I've had this on my Kindle since I first got one back in 2012. It was one of those "hey, look, free!" downloads that I never got to. I have over a hundred of those, and most end up terrible. This one doesn't look bad, just not at all my style. But maybe it will change my mind and I will end up loving prairie romances.
I hope so...I have 7 others.
Try as I might, I still can’t work out this book. I finished it a week or more ago and it still doesn’t make all that much sense to me. With that said and the litany of reviews out there concerning it, I’m going to make this review fairly short.
The plots starts out strangely, in true Murakami style, with the protagonist, Okada, searching for his missing cat. This in itself isn’t that strange, but soon after he receives a call from a woman who apparently wants phone sex. He hangs up, but she continues to call and even at this point, having read the whole book, I fail to see the reasoning behind it. Perhaps it was simply done to set the tone. Who knows when it comes to Murakami?
After this point things get odder and all the while, Okada is searching for his missing cat. From the outset we learn that he’s inextricably tied up with his wife’s brother, a dark ominous figure who continues to make his presence known throughout.
I really don’t know what to say about this. I’m wracking my brains here but I keep coming up empty. I found the experience of reading another otherworldly offering from Murakami a bit like the time I read Kafka on the Shore. It was largely about reality and was set in a place where two very different types of reality met. It was about disconnection and trying to reconnect. It also had the theme of war running throughout it. The war had little relevance to Okada, but the host of characters he met were in some way connected with it. It served to highlight how we all live in a very different reality to one another and the struggle we face when we try to connect those two.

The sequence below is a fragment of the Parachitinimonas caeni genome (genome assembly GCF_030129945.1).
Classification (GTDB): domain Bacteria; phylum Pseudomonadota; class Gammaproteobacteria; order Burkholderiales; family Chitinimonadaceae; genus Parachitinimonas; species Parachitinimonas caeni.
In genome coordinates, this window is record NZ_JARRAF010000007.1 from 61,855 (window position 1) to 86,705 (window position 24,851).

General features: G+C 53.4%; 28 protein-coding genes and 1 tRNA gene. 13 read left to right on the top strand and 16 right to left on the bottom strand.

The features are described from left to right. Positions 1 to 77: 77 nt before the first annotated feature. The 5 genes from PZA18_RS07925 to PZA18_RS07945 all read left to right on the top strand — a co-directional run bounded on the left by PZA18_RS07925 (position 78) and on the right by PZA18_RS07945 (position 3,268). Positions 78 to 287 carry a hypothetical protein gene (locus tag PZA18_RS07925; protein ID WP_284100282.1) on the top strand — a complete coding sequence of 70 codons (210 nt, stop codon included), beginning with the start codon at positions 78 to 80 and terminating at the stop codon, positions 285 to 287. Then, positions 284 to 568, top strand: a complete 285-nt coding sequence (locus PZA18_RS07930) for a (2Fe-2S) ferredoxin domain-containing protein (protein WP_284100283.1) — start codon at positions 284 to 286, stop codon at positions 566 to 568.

Largely relationships were used to highlight an ever-increasing divide between each other. Be it from the strange relationships that were made, or the ones that fell apart i.e. Okada and his wife.
I’m not going to bother trying to wrack my brains any further to find the hidden meaning. It just didn’t work for me. Existential stuff is great on the surface, but it always falls flat for me. If you like all that magical realism stuff, though, I’m sure you’d love this. I just happen to like my books to reflect the real world a little more. I did like it, I just didn’t love it.